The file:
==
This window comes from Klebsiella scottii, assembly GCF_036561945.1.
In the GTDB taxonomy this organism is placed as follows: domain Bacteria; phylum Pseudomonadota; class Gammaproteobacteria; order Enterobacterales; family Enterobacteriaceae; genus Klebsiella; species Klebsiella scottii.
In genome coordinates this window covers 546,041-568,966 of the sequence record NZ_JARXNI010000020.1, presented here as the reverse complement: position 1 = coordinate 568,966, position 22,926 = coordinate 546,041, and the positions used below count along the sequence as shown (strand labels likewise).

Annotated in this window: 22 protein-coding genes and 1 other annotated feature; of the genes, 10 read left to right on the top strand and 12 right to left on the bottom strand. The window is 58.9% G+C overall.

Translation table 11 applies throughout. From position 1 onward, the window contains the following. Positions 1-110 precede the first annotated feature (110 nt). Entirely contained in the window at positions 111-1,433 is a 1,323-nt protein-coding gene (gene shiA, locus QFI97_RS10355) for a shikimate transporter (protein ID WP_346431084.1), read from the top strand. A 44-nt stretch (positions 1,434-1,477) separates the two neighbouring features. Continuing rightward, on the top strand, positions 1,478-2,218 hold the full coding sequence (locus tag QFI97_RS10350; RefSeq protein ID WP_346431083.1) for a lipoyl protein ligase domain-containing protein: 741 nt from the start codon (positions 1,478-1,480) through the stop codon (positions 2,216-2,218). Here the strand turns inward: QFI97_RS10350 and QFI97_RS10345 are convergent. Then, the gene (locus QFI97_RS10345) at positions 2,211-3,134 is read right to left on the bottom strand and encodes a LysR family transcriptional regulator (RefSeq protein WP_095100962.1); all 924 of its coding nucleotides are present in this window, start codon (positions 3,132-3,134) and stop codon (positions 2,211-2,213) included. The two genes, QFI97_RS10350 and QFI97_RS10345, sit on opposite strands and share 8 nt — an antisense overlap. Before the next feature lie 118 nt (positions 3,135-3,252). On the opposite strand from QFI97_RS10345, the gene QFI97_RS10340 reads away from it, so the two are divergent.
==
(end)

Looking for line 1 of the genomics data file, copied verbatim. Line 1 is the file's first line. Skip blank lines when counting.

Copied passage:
This window comes from Klebsiella scottii, assembly GCF_036561945.1.